Reassessing “feminine spirituality”

When I began writing this blog (and its predecessor) over two years ago, I did not foresee a scenario in which I had evolved past my obsession with Goddess-worship or so-called “feminine spirituality.” I was deeply invested in this for the last decade, and my interest in a feminist alternative to patriarchal religions began when I was still in high school, back in 1991, despite my being a fundamental Baptist. After my disillusionment with Christianity in general (following my rather abrupt expulsion from a short-lived priesthood), I became a dedicated follower of a Goddess religion. At the same time, I became more open toward explorations of sexuality, but it was not until about a year ago when I let go of the binary gender altogether, along with the sexist and limiting view of “femininity.”

Lately, I have also been reassessing my views of feminism and much of the cultural and political assumptions about “femininity” and “womanliness.” Much of them I’ve so far found to be something that reifies the patriarchal and cisheteronormative ideals of femaleness within the context of a binary and heterosexual framework.

In this light, I no longer adhere to the position that females are always right and the solidarity of “sisterhood” is infallible. Even the “feminine spirituality” is not beyond rational critique as far as I am concerned.

In particular, much of female pseudo-spirituality that is nothing more than a commercial enterprise built around female lifestyle empowerment brands and a patchwork of unethical New Age practices mixed with a plethora of cultural appropriations is pure worthless garbage, if not outright harmful to those it purports to serve.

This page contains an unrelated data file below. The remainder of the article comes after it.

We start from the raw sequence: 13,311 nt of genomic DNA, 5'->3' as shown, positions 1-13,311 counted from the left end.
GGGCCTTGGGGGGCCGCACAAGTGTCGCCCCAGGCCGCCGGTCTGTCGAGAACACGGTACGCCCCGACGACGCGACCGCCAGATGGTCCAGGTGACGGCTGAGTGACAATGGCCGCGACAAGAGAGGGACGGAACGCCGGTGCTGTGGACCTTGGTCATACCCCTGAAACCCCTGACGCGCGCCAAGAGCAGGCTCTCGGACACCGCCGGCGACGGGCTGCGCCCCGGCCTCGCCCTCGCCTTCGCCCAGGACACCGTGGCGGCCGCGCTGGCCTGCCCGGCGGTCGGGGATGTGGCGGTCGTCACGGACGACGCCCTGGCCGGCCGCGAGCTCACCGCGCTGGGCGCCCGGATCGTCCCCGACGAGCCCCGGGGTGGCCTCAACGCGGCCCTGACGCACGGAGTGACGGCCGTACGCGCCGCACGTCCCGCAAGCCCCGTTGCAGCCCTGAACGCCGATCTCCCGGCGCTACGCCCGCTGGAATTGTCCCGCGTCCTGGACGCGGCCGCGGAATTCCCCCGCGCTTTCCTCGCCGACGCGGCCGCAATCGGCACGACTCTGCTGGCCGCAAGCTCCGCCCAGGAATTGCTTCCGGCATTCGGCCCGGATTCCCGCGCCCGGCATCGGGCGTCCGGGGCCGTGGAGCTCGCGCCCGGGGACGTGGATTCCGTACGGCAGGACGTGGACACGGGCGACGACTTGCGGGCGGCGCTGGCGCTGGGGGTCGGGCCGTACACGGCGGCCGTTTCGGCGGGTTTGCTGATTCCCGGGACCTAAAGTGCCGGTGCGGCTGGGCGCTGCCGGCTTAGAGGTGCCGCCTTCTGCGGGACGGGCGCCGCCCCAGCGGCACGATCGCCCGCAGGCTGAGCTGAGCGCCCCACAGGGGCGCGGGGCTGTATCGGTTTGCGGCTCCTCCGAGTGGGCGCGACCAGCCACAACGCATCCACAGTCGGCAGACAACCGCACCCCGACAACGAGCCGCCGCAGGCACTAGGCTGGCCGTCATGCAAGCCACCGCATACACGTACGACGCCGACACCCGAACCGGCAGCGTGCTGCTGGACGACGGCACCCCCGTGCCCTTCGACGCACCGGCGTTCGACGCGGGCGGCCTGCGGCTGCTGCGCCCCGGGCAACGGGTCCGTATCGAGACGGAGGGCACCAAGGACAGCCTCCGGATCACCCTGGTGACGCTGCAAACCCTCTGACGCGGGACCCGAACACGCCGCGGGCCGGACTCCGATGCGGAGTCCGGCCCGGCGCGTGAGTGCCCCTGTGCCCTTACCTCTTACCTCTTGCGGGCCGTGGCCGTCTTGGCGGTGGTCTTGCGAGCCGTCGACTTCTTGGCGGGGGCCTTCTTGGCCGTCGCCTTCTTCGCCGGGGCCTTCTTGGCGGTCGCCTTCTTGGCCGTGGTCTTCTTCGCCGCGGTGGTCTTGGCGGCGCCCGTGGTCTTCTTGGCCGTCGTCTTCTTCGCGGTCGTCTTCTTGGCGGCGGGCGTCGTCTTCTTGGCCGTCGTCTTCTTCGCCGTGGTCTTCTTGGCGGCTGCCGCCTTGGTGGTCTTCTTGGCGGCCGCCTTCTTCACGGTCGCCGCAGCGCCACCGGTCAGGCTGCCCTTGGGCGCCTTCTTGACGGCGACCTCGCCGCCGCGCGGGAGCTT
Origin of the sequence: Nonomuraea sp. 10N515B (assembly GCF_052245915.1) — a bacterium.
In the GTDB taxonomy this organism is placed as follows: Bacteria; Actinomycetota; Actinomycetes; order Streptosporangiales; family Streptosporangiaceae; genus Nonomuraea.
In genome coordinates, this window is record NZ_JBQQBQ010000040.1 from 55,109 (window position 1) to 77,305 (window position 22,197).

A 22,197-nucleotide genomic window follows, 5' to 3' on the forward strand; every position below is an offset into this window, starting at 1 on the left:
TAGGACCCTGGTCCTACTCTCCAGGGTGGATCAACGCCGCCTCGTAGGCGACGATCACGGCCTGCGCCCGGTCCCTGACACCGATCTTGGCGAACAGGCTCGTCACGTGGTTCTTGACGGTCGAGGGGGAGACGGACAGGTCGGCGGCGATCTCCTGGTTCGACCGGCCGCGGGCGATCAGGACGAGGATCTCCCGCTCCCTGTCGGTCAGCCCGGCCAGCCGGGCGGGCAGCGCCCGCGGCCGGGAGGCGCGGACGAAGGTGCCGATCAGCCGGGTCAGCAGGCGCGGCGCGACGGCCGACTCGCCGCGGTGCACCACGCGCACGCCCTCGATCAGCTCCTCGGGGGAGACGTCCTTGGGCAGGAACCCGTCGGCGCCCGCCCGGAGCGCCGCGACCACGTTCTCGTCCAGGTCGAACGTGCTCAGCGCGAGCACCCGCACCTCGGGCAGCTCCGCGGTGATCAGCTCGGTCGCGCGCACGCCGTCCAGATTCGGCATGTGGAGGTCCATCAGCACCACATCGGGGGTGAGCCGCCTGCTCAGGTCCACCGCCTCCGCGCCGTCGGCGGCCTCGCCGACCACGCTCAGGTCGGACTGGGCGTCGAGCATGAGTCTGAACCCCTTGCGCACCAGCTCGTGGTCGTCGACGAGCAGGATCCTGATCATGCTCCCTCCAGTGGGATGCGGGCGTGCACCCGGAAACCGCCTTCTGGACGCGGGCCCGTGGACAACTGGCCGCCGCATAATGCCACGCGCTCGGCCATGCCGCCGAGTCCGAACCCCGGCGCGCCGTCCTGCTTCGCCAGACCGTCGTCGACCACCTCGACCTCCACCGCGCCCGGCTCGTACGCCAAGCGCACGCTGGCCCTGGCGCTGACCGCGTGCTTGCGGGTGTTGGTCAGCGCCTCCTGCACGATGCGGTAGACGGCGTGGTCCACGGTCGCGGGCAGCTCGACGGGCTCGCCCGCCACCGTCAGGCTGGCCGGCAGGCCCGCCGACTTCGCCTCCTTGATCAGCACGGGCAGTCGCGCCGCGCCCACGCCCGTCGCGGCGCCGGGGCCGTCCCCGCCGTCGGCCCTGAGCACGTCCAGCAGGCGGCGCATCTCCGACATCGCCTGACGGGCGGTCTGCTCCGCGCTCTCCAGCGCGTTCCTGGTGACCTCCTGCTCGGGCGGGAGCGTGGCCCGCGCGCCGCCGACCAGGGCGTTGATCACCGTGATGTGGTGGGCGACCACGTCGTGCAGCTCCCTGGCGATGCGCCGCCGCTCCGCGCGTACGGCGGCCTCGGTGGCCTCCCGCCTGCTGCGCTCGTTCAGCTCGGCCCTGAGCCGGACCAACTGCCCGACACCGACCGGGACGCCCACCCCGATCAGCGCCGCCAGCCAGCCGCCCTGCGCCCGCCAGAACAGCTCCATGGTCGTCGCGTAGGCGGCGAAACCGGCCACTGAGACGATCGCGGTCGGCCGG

Too often, this so-called “feminine spirituality” lacks sound theological and anthropological foundations (for example, reconstructed “eclectic” witchcraft that claims to be based on ancient practices but without any historical proof), consistent ethical standards, and capacity for rational and critical thinking. It is as though all of these attributes–sound scholarship, ethics, reason, and critical thinking–are “patriarchal” and “masculine” so everything against them would be “feminine.” In so doing, the peddlers of the ersatz “feminine spirituality” are paradoxically reifying male supremacy and playing straight into the men’s idea of how females behave.

When male TV preachers deceive vulnerable and desperate people while swindling millions of dollars in “donations,” the leftists (most feminists are pro-state, progressive leftists) would be outraged and foaming in their mouths, calling for Congress to tax churches. Yet, when female “mediums” and “psychics” are doing exactly the same, somehow no women dare speak out. Sisterhood is powerful, indeed.